Becalmed by policy paralysis19 September 2018
German wind industry organisations*, in their offshore wind progress report on the first half of 2018, say the standstill in German energy policy must come to an end if sufficient offshore wind is to be developed to meet Energiewende targets. The report is summarised below.
The German government has set the goal of covering 65% of the country’s power generation from renewables by 2030. From an offshore wind industry perspective, the German government is doing too little to achieve this goal. No concrete steps have been taken since the formation of the new government in March 2018. As stipulated in the coalition agreement, additional tenders for offshore wind energy and an increase in the offshore expansion paths are needed as soon as possible, alongside a rapid increase of the expansion paths for all renewables.
The standstill in energy policy of recent months must be addressed. We call on the federal government to decide on the special contribution expected from offshore wind energy immediately after the summer break. Otherwise, the self-defined climate targets cannot be achieved. The industry also agrees with the transmission system operators on this point.
The expansion of offshore wind energy is currently proceeding according to plan until 2020. As of the end of the first half of 2018, a total of 1169 turbines with an installed capacity of 5387 MW were feeding into the grid. Five offshore wind farms with an installed capacity of 1944 MW were under construction. Of this, some 1000 MW was expected to be connected to the grid by the end of the year.
Over the first six months of 2018, the share of offshore wind in total power generation increased from 2.7 to 2.9% (9.4 billion kWh – BDEW figures). The share of renewables as a whole in German power generation was ahead of lignite and hard coal for the first time in the first half of 2018.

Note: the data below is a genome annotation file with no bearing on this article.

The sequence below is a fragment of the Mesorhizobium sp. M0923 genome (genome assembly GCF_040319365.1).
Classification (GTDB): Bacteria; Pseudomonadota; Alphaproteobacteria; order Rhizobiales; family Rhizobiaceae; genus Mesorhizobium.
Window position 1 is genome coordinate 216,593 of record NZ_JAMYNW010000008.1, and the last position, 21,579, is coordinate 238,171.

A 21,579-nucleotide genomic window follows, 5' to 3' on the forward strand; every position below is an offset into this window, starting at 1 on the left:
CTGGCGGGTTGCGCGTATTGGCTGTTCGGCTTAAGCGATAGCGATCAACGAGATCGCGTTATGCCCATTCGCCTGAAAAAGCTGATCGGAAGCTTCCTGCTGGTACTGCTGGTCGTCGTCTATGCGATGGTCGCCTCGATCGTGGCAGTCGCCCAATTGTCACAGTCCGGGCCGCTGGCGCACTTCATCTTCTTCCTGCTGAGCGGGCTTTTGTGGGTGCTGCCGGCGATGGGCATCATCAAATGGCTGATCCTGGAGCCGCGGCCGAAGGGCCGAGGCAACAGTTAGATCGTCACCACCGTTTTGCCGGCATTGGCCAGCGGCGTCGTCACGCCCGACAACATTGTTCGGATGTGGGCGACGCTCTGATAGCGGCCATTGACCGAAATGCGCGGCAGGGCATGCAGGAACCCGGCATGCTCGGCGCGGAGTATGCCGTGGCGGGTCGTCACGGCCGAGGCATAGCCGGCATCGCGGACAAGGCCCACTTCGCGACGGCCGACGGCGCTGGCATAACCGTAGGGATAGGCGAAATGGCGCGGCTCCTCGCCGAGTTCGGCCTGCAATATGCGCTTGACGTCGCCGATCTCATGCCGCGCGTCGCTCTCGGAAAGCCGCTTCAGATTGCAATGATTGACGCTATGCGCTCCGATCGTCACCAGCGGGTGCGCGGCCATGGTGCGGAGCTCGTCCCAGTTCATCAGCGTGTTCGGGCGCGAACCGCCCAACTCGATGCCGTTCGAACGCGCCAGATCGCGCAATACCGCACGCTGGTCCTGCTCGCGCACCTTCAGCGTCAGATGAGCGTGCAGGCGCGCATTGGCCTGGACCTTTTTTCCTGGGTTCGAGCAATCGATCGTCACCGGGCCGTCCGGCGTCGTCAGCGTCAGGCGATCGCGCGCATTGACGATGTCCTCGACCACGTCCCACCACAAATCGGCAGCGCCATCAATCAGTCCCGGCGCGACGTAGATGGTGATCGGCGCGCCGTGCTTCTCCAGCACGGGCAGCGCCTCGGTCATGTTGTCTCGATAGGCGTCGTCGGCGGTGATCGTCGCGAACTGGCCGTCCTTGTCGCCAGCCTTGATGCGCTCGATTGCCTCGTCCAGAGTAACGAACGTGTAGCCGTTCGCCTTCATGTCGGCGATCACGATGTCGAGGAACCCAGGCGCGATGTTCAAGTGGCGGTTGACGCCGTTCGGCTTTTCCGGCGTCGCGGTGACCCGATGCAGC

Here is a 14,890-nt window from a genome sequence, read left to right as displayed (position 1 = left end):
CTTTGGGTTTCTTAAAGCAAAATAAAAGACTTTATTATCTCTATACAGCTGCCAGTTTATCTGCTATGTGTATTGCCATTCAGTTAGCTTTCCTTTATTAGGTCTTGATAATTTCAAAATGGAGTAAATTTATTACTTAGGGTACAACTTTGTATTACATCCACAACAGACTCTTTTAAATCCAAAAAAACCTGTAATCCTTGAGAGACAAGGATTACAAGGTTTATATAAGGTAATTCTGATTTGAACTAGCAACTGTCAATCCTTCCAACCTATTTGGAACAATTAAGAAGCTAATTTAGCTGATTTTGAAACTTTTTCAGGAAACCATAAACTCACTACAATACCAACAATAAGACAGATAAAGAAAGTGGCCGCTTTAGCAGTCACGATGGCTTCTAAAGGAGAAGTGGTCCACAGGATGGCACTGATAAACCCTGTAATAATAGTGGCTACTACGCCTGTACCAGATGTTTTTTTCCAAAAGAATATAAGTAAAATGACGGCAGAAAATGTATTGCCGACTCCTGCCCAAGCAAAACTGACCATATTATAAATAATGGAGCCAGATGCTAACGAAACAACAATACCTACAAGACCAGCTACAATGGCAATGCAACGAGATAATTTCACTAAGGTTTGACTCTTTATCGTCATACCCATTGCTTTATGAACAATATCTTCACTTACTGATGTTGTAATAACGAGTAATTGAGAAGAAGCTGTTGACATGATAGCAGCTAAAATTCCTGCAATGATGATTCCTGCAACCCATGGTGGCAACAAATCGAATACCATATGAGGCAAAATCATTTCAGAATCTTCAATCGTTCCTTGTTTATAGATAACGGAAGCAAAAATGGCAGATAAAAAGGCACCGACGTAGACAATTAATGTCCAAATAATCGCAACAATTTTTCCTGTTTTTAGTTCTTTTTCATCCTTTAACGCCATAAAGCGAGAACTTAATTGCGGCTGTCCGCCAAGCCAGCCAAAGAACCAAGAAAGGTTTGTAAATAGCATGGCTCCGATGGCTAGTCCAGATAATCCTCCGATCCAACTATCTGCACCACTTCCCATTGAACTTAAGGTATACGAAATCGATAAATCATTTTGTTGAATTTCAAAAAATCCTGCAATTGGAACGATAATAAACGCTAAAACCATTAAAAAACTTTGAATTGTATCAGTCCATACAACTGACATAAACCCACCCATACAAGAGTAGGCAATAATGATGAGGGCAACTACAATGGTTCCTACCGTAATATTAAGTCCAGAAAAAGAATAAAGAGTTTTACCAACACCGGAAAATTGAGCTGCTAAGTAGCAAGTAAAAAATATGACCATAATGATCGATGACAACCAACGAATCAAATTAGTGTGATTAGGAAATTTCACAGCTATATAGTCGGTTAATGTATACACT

From the industry’s perspective, the German government must act now if it takes the 65% target seriously. This is also in line with recent decisions at European level that renewables should account for 32% of EU total energy consumption by 2030. To this end, the expansion targets must be increased across all renewable technologies. An expansion of at least 20 GW is required for offshore wind in Germany by 2030. At least 30 GW of offshore capacity must be installed by 2035. The existing expansion target of 15 GW by 2030 does not meet the federal government’s new targets.
The additional calls for tenders for renewables described in the coalition agreement and originally planned take place before the summer of 2018 must also be implemented. In the case of offshore wind energy, plans should be put in place quickly to introduce additional tenders in 2019 and 2020. This should include a total capacity of at least 1.5 GW in the North Sea and Baltic Sea.
In addition to the expansion of renewables, the success of the energy transition in Germany depends largely on grid expansion and progress in “sector coupling” (eg, decarbonisation of heat and transport). The federal government should therefore give priority to the expansion of the large transmission grids and embody the many existing proposals for grid optimisation in law. For example, recent studies by dena (German Energy Agency) and AGORA Energiewende have shown that a faster expansion of renewables is effectively possible through adoption of grid optimisation technologies. Furthermore, regulatory hurdles in the way of further “coupling of the sectors” should be removed as soon as possible. This includes the possibility of making electricity from offshore wind energy directly applicable for the various Power-to-X applications.
* AGOW (Arbeitsgemeinschaft Offshore-Windenergie), BWE (Bundesverband Windenergie), Stiftung Offshore-Windernergie, VDMA Power Systems, and WAB (Windenergie Agentur).